Despite data that suggests 34-72% of treatment seeking individuals report pornography use*, researchers Shane Kraus (UNLV) and Joshua Grubs (BGSU) pointed out the lack of validated screening tools for detecting problematic pornography use for clinicians. They presented psychometrics and development of the Brief Pornography Screener at the 6th International Conference on Behavioral Addictions in Yokohama, Japan. Their paper was then published on ResearchGate.

Summary

Kraus and Grubs have developed a 5 item face valid assessment of problematic pornography use. Respondents rate the five statements on a 3 point scale (0-never, 1-sometimes, 2-frequently) for a maximum total score on the instrument of 10. 

They report “results from 5 independent samples suggests that BPS is psychometrically sound.” According to the authors, psychometrics reveal a single factor, high internal consistency (Chronbach’s α=0.90), and “evidence of convergent, criterion and discriminant validity.” They also report a clinical cut-off score of 4.

The presentation referenced looked at the incidence of rates of problematic pornography use in veterans vs non-veterans in a U.S. nationally representative cross-sectional sample of 1461 adult pornography users. 

Scale items:  (4 of the 5 are listed here)(1)Contact me if you would like the scale with specific copyright release.

In the past 6 months have these situations occurred to you:

  • You find yourself using sexually explicit material more than you want to.
  • You have attempted to “cut back” or stop using sexually explicit material, but were unsuccessful.
  • You find it difficult to resist strong urges to use sexually explicit material.
  • You find yourself using sexually explicit material to cope with strong emotions (e.g., sadness, anger, loneliness, etc.)

The scale has been used in two research studies that have been published.

Sklenarik, S., Potenza, M.N., Gola, M., Kor, A., Kraus, S.W., & Astur, R.S. (2019). Approach bias for erotic stimuli in heterosexual male college students who use pornography. Journal of Behavioral Addictions, 8, 234-241.

Kowalewska, E., Kraus, S.W., Lew-Starowic, M., Gustavsson, K., & Gola, M (2019). Which dimensions of human sexuality are related to compulsive sexual behavior disorder (CSBD)? Study using a Multidimensional Sexuality Questionnaire on a sample of Polish males. Journal of Sexual Medicine, 16(8), 1264-1273.

 

Review

Working inpatient with alcoholics decades ago, I used a brief, face valid alcoholism screening assessment. Because it was face valid, we didn’t rely on it for accurate diagnosis, but it was invaluable in sparking conversation and prompting a deeper look. 

Today, the Sexual Addictions Screening Test (SAST) serves a similar purpose. Not sufficient for diagnosis, but it is a great way for clients to flag issues and to discuss with clients where their score falls relative to addicts and non-addicts. 

The Brief Pornography Screener holds to potential for filling this gap in working with individuals who present for problematic porn usage. Having a quick way for potential (or active) clients to report on their pornography use and being able to compare their score to an established clinical cut-off score could be valuable.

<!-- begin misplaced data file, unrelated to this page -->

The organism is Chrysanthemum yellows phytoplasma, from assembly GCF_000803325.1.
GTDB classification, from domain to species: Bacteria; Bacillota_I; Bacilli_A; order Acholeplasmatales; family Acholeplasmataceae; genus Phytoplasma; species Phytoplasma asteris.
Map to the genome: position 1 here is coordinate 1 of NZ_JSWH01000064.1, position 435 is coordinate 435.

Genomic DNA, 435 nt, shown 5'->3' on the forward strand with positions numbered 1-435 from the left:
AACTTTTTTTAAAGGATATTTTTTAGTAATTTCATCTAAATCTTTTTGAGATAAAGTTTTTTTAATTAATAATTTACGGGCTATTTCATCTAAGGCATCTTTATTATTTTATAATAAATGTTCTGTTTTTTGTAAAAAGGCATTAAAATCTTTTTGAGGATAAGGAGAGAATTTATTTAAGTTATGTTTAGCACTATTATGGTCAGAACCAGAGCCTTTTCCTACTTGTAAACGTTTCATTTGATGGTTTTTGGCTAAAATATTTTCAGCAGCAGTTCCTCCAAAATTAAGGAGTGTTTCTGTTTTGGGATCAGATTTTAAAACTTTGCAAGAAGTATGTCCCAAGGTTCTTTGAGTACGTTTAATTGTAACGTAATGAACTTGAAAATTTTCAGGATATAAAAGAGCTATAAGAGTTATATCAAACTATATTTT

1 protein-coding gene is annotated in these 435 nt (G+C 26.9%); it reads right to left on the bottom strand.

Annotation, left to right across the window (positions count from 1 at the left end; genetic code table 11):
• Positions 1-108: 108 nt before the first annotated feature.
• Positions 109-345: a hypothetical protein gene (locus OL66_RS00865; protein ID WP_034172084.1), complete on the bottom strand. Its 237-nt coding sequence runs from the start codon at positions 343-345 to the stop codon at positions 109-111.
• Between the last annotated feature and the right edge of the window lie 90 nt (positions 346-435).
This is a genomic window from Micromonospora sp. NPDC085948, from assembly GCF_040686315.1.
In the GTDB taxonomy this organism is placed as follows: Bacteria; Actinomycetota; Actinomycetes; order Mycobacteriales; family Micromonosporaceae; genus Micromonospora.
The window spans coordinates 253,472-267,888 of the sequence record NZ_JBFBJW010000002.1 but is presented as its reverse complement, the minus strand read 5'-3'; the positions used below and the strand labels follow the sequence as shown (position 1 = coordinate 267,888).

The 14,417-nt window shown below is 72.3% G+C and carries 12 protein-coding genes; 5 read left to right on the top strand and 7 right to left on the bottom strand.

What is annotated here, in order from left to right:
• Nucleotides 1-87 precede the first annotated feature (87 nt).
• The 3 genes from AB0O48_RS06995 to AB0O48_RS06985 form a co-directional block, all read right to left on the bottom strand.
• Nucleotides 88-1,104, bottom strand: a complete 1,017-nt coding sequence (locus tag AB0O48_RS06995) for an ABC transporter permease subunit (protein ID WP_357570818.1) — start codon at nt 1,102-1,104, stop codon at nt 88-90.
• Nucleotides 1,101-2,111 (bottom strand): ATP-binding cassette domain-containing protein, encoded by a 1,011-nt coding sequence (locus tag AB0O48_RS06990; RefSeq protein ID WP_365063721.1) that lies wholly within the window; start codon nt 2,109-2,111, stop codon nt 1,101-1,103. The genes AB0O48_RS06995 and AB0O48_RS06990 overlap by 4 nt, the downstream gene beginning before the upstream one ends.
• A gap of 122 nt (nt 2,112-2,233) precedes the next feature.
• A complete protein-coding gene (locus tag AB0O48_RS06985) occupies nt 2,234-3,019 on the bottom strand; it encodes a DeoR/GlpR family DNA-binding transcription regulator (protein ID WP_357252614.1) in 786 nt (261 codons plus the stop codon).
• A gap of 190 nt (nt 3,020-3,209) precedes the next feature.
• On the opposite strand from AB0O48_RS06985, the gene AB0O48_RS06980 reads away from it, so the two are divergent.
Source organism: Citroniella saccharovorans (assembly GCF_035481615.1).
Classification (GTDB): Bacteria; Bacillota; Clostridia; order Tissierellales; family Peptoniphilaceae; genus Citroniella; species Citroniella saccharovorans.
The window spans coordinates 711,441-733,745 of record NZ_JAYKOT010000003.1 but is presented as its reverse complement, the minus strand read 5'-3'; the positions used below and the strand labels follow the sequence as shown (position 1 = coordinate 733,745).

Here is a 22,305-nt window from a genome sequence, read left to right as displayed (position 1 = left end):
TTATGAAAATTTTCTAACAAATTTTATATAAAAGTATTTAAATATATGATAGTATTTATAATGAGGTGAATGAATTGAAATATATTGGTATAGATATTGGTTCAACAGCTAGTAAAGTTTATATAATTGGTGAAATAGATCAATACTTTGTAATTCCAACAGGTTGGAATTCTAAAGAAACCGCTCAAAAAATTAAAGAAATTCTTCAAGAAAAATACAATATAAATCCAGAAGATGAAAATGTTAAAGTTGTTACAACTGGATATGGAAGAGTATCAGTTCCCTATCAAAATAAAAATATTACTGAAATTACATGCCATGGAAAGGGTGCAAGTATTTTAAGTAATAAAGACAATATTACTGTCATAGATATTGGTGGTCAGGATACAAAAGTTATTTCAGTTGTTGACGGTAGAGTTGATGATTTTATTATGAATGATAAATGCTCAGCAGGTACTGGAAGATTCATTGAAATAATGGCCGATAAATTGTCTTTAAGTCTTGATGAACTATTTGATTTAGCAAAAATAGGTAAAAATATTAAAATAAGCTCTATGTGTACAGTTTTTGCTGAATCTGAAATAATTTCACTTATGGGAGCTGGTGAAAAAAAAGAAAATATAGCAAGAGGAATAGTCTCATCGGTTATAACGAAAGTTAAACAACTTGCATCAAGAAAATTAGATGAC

“James, in answering questions on our intake form about pornography you scored a “7”. That puts your score in a category where most individuals are experiencing some significant distress related to their pornography use. Can you tell me more about this?” 

Score Interpretation

The slides uploaded to ResearchGate suggest Kraus and Grubs used a psychological distress scale and assessed porn frequency in establishing the cut-off score of 4. I will want to review the final article (they report it is under review for publication) before speaking to the validity of score interpretation but assume it will be strong. Stay tuned for updates. 

Sample and testing 

While Kraus and Grubs mention other samples (see works published using the screener), the sample for this report seems very appropriate for use in the intended population (cross section of individuals from the US who have viewed pornography). 

Similarly, the psychometrics appear sound based on what little is reported on the slides provided.

 

Conclusion

The Brief Pornography Screener appears ready for use in clinical settings where the clinician is looking for just such a tool to provide initial screening and prompt discussion. Additionally, it might be very valuable in psychoeducational ventures to provide the audience a brief screening to assist them in self assessment. Whether you believe in “pornography addiction” or not, the BPS can be a good tool in linking a specific behavior (porn) to distress with a quantifiable number and interpretation.

If you decide to use it, let us know. And watch here for updates.

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* Reid, R. C., Carpenter, B. N., Hook, J. N., Garos, S., Manning, J. C., Gilliland, R., . . . Fong, T. (2012). Report of Findings in a DSM‐5 Field Trial for Hypersexual Disorder. <i>The Journal of Sexual Medicine, 9</i>(11), 2868-2877. doi:https://doi.org/10.1111/j.1743-6109.2012.02936.x

Citation

Kraus, Shane & Grubbs, Joshua. (2019). Brief Pornography Screener: Identifying problematic pornography use in a U.S. sample.
Available from: https://www.researchgate.net/publication/335793351_Brief_Pornography_Screener_Identifying_problematic_pornography_use_in_a_US_sample.

References   [ + ]

1. Contact me if you would like the scale with specific copyright release.